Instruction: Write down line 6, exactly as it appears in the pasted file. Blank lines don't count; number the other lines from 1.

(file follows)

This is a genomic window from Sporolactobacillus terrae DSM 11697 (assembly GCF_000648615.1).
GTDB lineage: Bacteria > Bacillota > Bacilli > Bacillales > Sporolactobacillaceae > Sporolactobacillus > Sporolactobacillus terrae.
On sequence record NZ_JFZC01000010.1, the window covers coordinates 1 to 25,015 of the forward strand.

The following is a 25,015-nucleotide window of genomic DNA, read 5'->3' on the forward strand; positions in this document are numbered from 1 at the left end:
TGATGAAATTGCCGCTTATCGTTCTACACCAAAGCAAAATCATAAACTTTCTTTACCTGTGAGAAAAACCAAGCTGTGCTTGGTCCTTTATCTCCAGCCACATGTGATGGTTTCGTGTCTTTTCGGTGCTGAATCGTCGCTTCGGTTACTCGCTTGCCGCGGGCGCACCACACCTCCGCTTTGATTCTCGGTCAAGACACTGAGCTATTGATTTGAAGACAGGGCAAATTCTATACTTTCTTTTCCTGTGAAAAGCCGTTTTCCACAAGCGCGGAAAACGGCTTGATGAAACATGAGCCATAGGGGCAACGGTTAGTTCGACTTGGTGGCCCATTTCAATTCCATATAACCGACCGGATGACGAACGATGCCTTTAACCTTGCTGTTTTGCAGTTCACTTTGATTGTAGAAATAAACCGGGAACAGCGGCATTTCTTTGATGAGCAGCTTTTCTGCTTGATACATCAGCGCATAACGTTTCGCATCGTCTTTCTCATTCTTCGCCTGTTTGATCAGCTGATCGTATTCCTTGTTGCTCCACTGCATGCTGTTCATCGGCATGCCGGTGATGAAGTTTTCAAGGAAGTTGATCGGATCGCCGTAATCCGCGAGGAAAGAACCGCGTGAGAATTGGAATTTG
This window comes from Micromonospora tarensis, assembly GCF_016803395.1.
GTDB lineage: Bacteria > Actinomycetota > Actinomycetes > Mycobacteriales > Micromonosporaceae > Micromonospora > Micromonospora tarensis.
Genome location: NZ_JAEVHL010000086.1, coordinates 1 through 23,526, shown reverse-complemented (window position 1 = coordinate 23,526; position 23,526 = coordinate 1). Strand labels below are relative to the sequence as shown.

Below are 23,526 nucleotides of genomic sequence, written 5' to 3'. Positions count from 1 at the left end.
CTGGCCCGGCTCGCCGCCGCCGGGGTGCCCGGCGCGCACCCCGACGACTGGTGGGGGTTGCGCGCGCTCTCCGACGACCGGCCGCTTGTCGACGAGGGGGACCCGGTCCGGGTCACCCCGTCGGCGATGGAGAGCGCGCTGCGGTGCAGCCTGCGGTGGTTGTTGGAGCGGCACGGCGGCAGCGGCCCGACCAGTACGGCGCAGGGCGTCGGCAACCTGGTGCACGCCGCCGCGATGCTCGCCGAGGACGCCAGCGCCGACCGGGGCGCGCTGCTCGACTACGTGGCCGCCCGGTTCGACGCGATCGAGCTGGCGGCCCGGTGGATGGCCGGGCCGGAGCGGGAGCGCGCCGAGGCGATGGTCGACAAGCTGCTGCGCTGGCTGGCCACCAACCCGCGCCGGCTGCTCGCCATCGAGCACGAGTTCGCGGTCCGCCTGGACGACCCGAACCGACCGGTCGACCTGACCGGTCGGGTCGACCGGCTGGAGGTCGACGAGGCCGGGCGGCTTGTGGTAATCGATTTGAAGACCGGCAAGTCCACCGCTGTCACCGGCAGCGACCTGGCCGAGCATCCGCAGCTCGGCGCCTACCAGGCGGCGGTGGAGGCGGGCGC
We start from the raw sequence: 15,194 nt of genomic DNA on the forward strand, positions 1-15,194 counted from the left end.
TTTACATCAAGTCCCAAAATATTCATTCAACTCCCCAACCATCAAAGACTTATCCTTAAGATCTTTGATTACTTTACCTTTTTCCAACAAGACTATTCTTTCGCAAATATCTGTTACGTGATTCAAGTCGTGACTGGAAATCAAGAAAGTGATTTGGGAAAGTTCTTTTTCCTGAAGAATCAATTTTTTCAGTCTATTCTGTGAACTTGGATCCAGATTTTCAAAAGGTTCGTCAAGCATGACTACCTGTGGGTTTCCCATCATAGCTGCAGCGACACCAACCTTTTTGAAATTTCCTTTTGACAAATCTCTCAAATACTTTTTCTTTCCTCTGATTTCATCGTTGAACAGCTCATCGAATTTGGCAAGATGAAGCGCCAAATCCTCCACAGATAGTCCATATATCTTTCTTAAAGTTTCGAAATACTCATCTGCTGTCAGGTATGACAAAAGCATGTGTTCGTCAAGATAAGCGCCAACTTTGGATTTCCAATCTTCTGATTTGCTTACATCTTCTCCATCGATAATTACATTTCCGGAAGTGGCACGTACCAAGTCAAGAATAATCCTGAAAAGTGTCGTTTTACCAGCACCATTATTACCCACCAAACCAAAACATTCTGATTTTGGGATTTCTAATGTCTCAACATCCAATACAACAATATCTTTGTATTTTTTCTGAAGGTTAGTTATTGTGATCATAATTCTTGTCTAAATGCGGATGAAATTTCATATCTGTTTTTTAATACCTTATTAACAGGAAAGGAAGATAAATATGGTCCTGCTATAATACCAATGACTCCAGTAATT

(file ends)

This window comes from Micromonospora tarensis, assembly GCF_016803395.1.